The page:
Stealth! Evasion Tanks! Also, Why WildStar?
We’re back with more WIldStar-based ramblings as the Class Drop coverage continues to roll on. We’ve got two weeks left, both of which feature two brand new classes (whose names are absolutely the worst kept secret ever, but how they function in game? That’s still under wraps) but before we dive into the latest (re)reveal, here’s a helpful hub with which to get up to speed.
All sorted? Lovely. Let’s begin.
So here we are – the last of the already-known classes is taking the spotlight this week. We’ve had the sword-weilding Warrior, the mind-bullet-firing Esper, and the gun-toting Spellslinger, but now it’s time for the one that aims to bring the pain before you’ve even realised what’s happened. Get ready, fans of the rogue, because you’re about to find your calling as the Stalker – part Batman, part Wolverine, part Predator, and all stabby-stabby awesome.
Wearing medium armour and utilizing the cloaking ability that comes with their Nano Skin technology, the Stalker’s M.O. is to get the drop on their opponents and dance out of the way of anything potentially harmful, much like the Rogues of other MMOs. However, unlike the back-stabby dealers of death that appear in other online arenas, the Stalker comes loaded with a few distinct differences. For instance, this particular close-quarter combatant doesn’t just have retractable claws at their disposal (which is pretty awesome in itself) but an array of gadgetry to best their foes. Fancy making a clone of yourself that will provide extra damage (and can even taunt if improved)? Perhaps you feel like tethering a landline to your foe? Because that’s totally doable.
So how does the class work? Well, it’s almost like a reverse Warrior in a way, utilizing Suit Power to execute its deadly moves. Unlike the Warrior who has to generate energy, the Stalker starts off with a full bar, with each move used spending a portion of it. Suit power regenerates over time, although the Stalker FAQ points out that certain abilities will help restore a portion of it in case of emergencies (and chances are the AMP system will provide ways of storing additional Suit Power as well.)
The way stealth works for the Stalker is simple – being far away from an enemy will render the Stalker invisible, but the closer they get to their target, the more visible they will become (think of a shimmer in a water reflection, and you’ll get the idea.) Of course, as previously demonstrated in the last few livestreams, observant players will be able to spot the grass move should a stealthed player walks through it, once again proving that nature is clearly the enemy (and probably explains why Carbine keep blowing up Rowsdowers.) It was confirmed in the reddit AMA that stealth doesn’t have a timer, and will last until the Stalker is damaged or until they initiate an attack (although players can ensure the affect – and any combat bonuses for attacking from stealth – lasts longer by using the AMP system.)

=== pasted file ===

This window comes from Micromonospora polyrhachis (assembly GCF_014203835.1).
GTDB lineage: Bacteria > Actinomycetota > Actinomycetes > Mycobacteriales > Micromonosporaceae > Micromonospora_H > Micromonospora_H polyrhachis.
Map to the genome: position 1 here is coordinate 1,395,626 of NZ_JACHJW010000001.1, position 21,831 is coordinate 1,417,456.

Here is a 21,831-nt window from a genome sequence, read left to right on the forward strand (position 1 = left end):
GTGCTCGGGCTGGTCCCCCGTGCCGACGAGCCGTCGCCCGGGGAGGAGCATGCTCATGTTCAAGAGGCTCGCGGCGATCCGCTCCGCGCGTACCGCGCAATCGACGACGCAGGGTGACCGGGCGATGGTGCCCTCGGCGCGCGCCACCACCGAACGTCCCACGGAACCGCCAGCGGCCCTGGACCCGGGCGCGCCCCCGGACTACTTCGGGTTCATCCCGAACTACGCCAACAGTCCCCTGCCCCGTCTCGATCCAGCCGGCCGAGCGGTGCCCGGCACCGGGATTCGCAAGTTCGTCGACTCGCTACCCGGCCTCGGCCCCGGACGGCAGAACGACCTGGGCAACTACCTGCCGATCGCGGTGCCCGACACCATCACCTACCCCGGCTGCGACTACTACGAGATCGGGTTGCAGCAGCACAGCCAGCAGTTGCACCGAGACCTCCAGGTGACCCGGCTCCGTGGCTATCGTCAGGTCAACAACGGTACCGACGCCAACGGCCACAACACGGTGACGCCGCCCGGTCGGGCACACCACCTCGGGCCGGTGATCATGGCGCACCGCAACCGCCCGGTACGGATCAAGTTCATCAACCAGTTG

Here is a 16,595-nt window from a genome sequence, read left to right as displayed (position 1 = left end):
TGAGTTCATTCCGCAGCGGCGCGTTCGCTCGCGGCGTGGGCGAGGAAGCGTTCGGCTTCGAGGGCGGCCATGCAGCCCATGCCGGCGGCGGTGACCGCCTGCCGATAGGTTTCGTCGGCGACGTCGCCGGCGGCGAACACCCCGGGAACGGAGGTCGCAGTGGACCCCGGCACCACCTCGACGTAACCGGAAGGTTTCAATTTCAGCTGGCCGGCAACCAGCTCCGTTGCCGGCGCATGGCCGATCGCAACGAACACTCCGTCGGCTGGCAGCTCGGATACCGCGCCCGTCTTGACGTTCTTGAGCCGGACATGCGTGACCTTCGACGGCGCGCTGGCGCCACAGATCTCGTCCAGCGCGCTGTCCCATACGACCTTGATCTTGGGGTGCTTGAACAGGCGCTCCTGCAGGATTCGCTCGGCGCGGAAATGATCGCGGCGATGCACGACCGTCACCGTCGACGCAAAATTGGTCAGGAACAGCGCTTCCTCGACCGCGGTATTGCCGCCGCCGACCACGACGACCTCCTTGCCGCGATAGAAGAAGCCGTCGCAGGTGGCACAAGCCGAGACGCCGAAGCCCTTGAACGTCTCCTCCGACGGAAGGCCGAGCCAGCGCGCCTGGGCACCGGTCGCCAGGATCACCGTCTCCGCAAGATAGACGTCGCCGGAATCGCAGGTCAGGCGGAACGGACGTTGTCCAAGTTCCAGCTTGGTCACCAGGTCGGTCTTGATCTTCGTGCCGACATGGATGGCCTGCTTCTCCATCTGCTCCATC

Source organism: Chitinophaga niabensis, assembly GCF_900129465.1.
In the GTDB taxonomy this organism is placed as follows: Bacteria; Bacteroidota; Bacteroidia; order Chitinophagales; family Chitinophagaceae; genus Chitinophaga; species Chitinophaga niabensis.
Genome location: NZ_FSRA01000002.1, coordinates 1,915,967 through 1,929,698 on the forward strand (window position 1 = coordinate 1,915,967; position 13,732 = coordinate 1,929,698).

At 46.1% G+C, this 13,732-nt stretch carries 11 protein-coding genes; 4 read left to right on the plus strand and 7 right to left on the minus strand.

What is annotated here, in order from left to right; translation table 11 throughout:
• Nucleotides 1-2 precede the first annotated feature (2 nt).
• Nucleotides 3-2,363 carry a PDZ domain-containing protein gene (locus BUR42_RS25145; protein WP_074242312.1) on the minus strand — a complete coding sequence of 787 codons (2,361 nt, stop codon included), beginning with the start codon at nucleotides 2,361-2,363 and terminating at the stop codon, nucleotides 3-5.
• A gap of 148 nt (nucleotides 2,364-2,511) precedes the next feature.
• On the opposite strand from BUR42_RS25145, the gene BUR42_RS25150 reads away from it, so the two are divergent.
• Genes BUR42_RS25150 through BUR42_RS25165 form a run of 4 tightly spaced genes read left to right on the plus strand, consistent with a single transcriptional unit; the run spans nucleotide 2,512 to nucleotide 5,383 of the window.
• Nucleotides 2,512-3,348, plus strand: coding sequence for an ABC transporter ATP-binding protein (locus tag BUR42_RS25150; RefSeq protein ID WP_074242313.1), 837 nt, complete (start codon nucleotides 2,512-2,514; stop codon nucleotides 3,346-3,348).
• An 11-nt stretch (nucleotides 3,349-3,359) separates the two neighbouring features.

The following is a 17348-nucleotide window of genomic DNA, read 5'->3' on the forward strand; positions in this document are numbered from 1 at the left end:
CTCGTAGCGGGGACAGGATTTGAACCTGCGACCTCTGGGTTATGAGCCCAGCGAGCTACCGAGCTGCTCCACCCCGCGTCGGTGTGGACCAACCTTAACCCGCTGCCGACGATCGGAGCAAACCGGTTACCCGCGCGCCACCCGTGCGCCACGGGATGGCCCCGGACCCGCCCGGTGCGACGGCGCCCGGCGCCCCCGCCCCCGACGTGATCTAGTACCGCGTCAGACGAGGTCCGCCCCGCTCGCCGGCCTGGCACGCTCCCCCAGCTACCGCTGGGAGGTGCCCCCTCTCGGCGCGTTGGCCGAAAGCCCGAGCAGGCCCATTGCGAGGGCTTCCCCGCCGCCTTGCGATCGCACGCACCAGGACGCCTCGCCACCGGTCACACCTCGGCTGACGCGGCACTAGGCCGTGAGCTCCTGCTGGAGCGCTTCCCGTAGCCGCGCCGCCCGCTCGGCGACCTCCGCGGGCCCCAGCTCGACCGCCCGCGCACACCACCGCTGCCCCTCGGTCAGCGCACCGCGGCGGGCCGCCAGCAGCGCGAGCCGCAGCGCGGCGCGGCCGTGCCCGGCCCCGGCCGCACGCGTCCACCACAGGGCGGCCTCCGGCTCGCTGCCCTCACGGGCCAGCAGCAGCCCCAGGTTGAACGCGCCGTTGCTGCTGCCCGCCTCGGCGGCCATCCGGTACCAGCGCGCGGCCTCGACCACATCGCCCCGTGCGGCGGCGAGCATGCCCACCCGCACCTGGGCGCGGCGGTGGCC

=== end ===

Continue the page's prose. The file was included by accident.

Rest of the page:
Of course, most of this info, while pretty cool, isn’t really new, but the best part about the Stalker is how, as an evasion specialist, it can be a tank. That’s right – Carbine provided those people who have jokingly (or bravely… or perhaps stupidly) tried to tank a boss in other MMOs a legitimate chance to do so in WildStar, and to me that is the most exciting aspect of the Stalker. I mean, Warriors are a pretty mobile class anyway, but using a Stalker to dance around a boss could be one of the most challenging and downright cool things to do in-game, using both evasion and deflection to stay alive. This means that the Stalker has three stances - Evasive Mode for tanking, Lethal Mode for dealing damage, and Balance providing a blend of both (without being a master of either.)
So with no Livestream this week to give us a real look at what the Stalker can do, we have to turn to the AMA to get us a better idea of what to expect from the clawed ones. For instance, it was confirmed that, while some tweaking was still needed, Carbine’s intention is for the Stalker to be a legit choice for a main tank during raids. Another cool feature that was explained was how the Nano Skin of a Stalker can be used for AoE abilities, be it for a quick burst of damage, or to steal health from an enemy. Another interesting fact is that the Stalker has no stationary abilities, meaning they are always able to move no matter the LAS chosen.
Now, what has been mentioned so far might make it look like the Stalker is overpowered in comparison to the other classes (and I wouldn’t blame you, really – it does seem like a killing machine) but as pointed out with the tanking situation, Carbine were quick to point out during the AMA that they are still fine-tuning the Stalker, and that ultimately it will have the same level of damage output as any other class. Oh, and here’s another interesting tidbit – In terms of PvP, it turns out that the Scanbot (a minion of the Scientist player path) will be able to detect stealthed stalkers. It won’t break them out of stealth, but it could be enough to alert enemy players to the Stalker’s presence.
So robots and nature are the Stalker’s natural enemy. This is good to know.
There are many other bits of info to be found in the AMA, including how the Stalker can even become a specialized cc’d specialist should the player want to aggravate enemies instead of killing them (leaving that honour to another player), so if you want to learn any more about the Stalker I’d suggest giving the AMA a read and heading over to the official Stalker page on the WildStar website.
So, with the Livesteam meaning we’ve come up a little lighter in content than normal, I’ve decided to dedicate the rest of the wrap-up to explaining why I’ve been following WildStar since its announcement, and why I feel that, even in the face of the competition and is subscription fees, it could be a real success.